Now that Janet Yellen has been named to lead the Federal Reserve the global financial markets should factor out any possibility that the Fed will diminish their Quantitative easing program anytime during her tenure. In fact, financial forecasts should assume that not only is a taper off the table, but that the QE program is now more likely to be perpetuated and expanded.
Unlike her predecessors, Janet Yellen has never had a youthful dalliance with hawkish monetary ideas. Before taking charge of the Fed both Alan Greenspan, and to a lesser extent Ben Bernanke, had advocated for the benefits of a strong currency and low inflation and had warned of the dangers of overly accommodative policy and unnecessary stimulus. (Both largely abandoned these ideals once they took the reins of power, but their urge to stimulate may have been restrained by a vestigial bias against the excesses of Keynesianism.) Janet Yellen, who has been on the liberal/dovish end of the monetary spectrum for her entire professional career, has no such baggage. As a result, we can expect her to never waver in her belief that stimulus is the answer to every economic question.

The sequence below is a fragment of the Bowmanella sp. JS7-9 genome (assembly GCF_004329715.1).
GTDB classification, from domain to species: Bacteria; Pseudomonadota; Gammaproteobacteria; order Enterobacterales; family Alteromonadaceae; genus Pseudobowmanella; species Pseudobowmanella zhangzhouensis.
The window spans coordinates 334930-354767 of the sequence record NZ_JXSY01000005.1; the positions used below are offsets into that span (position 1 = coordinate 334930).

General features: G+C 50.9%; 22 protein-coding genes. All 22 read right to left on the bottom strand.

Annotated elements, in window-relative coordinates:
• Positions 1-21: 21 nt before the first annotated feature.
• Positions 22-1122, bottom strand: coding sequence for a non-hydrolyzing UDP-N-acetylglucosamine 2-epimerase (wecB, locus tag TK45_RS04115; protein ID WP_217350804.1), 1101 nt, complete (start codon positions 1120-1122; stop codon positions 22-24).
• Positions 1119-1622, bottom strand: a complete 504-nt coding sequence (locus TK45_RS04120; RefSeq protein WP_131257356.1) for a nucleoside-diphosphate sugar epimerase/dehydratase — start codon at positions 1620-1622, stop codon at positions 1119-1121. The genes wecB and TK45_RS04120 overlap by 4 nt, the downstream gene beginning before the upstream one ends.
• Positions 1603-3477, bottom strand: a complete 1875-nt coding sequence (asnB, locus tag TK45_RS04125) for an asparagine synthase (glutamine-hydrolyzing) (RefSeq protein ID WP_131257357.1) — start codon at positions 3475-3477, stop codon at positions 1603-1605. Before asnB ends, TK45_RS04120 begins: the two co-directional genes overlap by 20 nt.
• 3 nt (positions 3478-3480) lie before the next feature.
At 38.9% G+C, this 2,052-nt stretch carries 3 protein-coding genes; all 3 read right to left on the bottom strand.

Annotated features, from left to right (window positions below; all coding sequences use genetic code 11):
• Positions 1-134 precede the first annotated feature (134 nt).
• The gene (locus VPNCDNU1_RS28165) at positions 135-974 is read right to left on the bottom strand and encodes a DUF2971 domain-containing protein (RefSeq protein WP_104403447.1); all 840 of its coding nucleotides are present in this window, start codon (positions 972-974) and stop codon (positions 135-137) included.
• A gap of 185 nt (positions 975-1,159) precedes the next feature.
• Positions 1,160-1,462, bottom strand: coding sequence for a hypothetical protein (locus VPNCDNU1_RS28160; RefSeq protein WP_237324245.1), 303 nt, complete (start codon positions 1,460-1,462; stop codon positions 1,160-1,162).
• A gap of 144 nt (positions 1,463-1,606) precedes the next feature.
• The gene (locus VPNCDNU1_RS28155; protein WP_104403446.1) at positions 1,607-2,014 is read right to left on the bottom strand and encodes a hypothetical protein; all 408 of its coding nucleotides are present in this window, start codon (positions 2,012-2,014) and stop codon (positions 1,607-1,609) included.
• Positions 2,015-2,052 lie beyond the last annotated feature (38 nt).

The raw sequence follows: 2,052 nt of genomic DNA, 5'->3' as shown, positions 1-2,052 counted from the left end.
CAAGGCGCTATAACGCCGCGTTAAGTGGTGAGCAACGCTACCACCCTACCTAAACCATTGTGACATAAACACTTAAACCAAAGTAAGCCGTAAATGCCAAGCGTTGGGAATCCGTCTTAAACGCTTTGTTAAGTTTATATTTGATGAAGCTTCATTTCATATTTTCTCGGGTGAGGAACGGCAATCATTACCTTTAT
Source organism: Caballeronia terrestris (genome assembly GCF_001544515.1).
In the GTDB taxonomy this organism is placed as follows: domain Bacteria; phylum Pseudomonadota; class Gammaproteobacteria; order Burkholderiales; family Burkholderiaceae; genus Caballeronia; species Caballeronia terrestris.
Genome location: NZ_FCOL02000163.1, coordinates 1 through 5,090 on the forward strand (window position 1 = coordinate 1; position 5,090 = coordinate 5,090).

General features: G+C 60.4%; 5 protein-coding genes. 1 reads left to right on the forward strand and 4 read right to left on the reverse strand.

The Federal Reserve was originally charged with the single mandate of maintaining price stability. In recent decades that mission evolved into a dual mandate of seeking price stability and full employment. I believe that a Yellen-led Fed will return once again to a single mandate, but now it will focus only on employment. Based on her clear beliefs in the ability of dovish monetary policy to relive human suffering she will be inclined to dig in her heels into the ongoing QE program more than anyone else President Obama may have appointed. This is terrible news for the U.S. dollar and the U.S. economy.
For now at least the crisis in Washington has squelched any immediate discussion of a taper in the remaining months of 2013. Any predictions that a Yellen-led Fed will somehow show more resolve towards responsibility in 2014 or 2015 should be looked at as delusional.
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